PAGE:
Imagine waking up every day to the four dappled walls, the rusting iron bars and the sleepy guards who come thrice a day to feed you because they are bound by duty to let you survive. Well, that is the life of one prisoner Deepak Kanji whose 50sqft area will be his space for 20 more years. He sits there alone with a TV, blanket, water container and endless loneliness.
Locked up in the 472-year-old Portuguese-built fortification cell, the 30-year-old is the only inmate of Diu’s heritage site/fort/only jail. According to reports after the undertrial moves out, the prison will shut and management of the aging fort/cell will revert to the Archaeological Survey of India (ASI).
For now, the daily life of Kanji includes two hours of fresh air and cop company between 4 pm and 6 pm. At night, he is paraded to his room to face the empty space with the vacant watchtowers as his companion. As the only inmate in the Portuguese fortification, authorities see no stringent watch for a look-out as such the staff in the prison has been pared down. For now, the prison has five jail guards and an assistant jailer for a facility housing one.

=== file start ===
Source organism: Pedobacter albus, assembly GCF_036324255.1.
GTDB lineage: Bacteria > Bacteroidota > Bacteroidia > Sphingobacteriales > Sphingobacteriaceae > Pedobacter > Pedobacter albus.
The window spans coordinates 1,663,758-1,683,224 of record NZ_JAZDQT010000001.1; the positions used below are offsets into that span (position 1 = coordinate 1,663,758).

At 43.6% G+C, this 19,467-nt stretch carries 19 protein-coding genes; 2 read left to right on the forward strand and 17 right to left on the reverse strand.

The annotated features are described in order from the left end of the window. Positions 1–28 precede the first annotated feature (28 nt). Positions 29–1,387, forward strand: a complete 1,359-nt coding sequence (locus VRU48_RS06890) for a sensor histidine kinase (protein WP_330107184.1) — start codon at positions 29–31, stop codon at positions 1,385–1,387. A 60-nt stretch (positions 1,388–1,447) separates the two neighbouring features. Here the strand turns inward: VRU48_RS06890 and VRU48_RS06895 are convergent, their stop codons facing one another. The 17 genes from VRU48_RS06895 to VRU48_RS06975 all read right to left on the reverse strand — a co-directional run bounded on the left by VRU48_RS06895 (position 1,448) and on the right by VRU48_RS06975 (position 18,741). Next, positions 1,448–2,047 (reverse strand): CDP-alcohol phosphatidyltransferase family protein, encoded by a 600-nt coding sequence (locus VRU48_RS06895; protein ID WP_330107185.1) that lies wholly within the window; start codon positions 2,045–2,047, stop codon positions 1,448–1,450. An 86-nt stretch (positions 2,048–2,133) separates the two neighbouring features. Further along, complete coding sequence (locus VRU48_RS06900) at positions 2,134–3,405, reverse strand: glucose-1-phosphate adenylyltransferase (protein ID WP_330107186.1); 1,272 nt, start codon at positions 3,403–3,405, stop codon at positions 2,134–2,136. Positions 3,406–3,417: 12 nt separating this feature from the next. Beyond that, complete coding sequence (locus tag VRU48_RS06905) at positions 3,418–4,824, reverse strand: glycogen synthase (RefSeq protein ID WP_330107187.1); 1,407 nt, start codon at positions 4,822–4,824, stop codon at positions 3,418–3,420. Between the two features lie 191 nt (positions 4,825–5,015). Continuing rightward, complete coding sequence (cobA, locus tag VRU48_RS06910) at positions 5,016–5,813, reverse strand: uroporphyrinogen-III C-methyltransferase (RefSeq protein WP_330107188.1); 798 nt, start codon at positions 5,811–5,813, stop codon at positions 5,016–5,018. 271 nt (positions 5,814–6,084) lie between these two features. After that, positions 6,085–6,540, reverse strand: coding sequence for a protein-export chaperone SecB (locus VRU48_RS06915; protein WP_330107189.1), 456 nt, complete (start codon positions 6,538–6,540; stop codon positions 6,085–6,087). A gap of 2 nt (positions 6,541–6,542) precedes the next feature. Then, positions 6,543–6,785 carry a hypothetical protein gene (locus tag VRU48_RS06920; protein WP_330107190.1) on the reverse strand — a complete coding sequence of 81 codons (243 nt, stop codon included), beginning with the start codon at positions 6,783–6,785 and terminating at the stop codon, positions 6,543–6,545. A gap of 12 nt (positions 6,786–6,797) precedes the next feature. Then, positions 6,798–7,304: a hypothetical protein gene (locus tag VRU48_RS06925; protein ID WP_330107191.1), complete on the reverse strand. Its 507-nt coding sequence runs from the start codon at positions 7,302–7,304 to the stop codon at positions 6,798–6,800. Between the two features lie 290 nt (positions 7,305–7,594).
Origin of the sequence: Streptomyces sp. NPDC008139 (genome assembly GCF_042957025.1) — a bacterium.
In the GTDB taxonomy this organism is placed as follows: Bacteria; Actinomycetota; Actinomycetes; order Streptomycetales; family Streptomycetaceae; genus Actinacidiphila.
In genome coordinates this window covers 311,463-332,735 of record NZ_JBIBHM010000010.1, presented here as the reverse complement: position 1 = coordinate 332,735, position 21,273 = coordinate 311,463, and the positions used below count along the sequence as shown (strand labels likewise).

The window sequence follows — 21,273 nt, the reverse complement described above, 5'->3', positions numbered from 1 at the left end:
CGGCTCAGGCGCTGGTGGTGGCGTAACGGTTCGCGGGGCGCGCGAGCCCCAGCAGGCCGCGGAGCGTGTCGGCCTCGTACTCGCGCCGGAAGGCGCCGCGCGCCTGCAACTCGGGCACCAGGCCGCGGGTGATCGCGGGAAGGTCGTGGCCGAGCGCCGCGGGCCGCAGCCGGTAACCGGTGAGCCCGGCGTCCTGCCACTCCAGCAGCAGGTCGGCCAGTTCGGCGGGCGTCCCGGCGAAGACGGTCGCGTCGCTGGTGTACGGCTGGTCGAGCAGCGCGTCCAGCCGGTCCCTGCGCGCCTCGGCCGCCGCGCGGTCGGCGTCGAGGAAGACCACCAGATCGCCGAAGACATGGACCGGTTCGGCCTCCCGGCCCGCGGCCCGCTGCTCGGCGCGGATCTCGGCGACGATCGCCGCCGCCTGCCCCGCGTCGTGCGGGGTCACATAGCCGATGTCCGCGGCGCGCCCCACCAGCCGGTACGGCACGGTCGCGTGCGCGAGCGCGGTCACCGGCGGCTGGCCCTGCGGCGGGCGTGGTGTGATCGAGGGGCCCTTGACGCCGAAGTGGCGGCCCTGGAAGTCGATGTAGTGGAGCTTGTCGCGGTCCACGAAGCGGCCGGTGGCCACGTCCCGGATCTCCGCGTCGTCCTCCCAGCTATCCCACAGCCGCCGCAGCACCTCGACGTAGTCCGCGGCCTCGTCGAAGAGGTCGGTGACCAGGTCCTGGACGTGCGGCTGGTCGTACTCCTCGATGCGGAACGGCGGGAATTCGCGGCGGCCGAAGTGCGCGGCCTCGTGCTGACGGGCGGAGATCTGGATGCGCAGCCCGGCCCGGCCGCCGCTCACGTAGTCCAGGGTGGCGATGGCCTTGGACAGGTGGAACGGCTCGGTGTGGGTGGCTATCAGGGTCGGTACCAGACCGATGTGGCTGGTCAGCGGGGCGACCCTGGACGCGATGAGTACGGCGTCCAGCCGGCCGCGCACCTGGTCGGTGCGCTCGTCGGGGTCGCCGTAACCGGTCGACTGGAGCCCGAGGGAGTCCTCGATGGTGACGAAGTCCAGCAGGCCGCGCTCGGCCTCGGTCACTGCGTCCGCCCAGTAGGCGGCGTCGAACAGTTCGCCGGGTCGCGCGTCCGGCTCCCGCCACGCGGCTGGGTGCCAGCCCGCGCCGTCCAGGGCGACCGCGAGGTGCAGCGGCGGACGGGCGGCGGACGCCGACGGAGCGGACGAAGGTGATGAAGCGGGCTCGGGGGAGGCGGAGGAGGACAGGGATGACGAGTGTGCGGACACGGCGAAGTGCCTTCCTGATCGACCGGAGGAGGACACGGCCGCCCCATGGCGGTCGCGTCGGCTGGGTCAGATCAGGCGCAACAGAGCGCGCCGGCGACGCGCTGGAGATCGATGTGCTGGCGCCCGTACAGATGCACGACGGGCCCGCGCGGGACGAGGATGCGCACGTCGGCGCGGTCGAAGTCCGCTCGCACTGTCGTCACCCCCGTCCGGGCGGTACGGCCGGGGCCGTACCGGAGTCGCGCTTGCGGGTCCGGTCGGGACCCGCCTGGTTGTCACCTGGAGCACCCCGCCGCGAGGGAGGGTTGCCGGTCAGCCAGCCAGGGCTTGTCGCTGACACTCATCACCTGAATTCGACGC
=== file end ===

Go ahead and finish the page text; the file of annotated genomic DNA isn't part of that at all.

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“They serve in shifts and the inmate is guarded 24x7, but the situation has its challenges,” says Chandrahas Vaja, who is in charge of the jail. “We cannot arrange for any real activity for the prisoner as he is the only one. For his food, we have made a special arrangement with a restaurant near the fort.”
News to shut down the jail was sanctioned in 2013, after the ASI put in a request saying that the fort will serve a better tourist site than a prison. But it was only a year ago that the actual shutdown began. “We decided to gradually empty the prison, by not taking in any more prisoners. At the time there were seven inmates, including two women,” says Vaja.
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Out of the seven prisoners, four were transferred to a prison in Amreli, Gujarat, about 100 km away; two finishing doing their time and were released. Kanji as such remains the only inmate. He was arrested in December for allegedly trying to poison his wife. As of now, there are no fixed answers as to how long Kanji’s case will go on. If convicted, he will be transferred to Amreli, too.